I saw this same query in the last open thread. I suspect you aren't getting any responses because the answer is long and involved. I don't have time to give you the answer in full either, so I'll give you the quick version:
I am in the process of signing up with Alcor, because after ten years of both observing cryonics organizations myself and reading what other people say about them, Alcor has given a series of cues that they are the more professional cryonics organization.
So, the standard advice is: if you are young, healthy with a long life expectancy, and are not wealthy, choose C.I., because they are less expensive. If those criteria do not apply to you, choose Alcor, as they appear to be the more serious, professional organization.
In other words: choose C.I. as the type of death insurance you want to have, but probably won't use, or choose Alcor as the type of death insurance you probably will use.
Check out this FDA speculation.
Scott Alexander comments here.
Taken. Wasn't bothered by the length -- could be even longer next time.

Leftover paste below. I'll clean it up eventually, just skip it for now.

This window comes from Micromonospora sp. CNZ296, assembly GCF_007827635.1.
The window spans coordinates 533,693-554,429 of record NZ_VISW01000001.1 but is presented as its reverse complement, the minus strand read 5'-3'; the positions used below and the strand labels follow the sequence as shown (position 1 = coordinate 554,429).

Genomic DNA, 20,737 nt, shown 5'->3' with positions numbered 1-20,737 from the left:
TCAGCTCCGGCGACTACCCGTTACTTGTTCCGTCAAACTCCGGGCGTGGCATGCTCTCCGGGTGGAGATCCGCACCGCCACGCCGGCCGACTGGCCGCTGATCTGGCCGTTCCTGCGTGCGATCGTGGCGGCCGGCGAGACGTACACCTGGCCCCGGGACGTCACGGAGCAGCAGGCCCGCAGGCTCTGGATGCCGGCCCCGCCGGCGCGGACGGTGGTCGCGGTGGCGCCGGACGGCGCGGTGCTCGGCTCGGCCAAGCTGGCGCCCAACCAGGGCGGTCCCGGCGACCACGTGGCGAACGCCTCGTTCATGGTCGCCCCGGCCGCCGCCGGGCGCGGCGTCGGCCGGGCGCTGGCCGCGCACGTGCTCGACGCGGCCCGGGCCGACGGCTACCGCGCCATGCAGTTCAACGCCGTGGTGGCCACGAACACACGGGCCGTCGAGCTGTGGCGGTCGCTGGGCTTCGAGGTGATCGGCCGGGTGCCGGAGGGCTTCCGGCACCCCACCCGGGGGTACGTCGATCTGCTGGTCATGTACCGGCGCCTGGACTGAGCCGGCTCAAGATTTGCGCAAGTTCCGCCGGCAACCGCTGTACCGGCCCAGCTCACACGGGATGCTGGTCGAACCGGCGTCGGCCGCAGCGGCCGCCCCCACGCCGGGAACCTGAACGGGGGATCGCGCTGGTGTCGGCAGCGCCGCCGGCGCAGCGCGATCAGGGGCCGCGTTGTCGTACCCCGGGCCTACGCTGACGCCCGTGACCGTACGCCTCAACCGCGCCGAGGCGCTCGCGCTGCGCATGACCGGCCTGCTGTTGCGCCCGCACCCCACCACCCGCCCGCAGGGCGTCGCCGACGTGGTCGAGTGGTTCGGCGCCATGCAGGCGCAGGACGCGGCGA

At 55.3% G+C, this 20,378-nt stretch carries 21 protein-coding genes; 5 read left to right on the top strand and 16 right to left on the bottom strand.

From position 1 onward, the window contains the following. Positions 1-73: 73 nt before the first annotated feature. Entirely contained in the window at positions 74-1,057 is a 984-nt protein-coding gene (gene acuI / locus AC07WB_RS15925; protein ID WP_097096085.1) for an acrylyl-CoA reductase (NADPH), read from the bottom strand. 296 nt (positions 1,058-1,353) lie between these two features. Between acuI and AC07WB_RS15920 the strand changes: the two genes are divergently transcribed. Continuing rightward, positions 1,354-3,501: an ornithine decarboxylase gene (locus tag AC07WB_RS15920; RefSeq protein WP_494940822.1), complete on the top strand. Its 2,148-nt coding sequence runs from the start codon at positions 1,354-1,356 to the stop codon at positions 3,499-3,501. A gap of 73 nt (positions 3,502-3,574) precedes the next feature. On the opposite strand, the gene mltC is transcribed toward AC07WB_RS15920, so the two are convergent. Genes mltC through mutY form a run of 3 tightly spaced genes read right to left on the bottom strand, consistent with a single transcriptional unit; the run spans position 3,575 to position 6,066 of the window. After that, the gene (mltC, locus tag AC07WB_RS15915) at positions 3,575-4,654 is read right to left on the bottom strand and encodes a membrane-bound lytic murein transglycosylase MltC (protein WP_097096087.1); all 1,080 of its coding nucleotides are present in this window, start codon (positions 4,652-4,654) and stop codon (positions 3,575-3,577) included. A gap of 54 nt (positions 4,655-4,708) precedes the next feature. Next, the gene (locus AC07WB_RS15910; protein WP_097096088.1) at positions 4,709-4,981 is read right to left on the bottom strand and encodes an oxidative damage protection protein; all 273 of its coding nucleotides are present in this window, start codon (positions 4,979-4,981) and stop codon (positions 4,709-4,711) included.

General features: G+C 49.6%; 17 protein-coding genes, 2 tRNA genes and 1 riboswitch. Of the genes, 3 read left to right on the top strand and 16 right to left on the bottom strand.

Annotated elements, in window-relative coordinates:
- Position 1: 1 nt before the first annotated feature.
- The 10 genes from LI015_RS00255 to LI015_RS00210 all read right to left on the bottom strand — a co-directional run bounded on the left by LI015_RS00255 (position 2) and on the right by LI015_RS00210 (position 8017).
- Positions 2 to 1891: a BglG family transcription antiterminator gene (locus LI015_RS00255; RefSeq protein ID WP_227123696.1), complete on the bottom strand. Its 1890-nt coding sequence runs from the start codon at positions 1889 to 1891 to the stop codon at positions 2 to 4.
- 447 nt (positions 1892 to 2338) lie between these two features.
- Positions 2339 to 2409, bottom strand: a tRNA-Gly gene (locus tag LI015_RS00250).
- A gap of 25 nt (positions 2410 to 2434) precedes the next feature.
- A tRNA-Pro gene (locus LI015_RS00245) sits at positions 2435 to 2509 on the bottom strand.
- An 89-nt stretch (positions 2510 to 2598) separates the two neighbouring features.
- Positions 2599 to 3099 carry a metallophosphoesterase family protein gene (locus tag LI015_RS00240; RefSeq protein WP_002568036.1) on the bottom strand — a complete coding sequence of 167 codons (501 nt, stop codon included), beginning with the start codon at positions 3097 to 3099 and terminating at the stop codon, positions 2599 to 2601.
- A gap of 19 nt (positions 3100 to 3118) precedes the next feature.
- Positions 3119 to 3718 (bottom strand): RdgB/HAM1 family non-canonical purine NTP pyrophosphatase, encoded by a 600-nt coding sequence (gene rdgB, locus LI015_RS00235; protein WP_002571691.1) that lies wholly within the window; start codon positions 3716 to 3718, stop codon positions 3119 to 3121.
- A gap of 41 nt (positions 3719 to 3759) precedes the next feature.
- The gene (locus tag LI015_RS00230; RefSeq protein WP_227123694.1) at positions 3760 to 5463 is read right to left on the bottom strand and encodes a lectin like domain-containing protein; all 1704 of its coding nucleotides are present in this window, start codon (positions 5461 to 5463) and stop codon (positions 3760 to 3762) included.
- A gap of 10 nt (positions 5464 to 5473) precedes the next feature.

I took the survey, and wanted it to be longer.
I wanted to love this post, but stylistic issues got in the way.
It read too much like a gwern essay: certainly interesting, but in need of a summary and a guide for how it is practically applicable. A string of highlights and commentary with no clear underlying organization and conclusion is not optimally useful.
That being said, I appreciate you taking the time to create this post, as well as your call for constructive criticism.
It's not specifically rationalist, but Dune is what first comes to mind for "smart characters that win", at least in the first book.
Well, does time permit?
"Not being able to get the future exactly right doesn’t mean you don’t have to think about it."
Hmmm. You do have some interesting ideas regarding cryonics funding that do sound promising, but to be safe I would talk to Alcor, specifically Diane Cremeens, about them directly to ensure ahead of time that they'll work for them.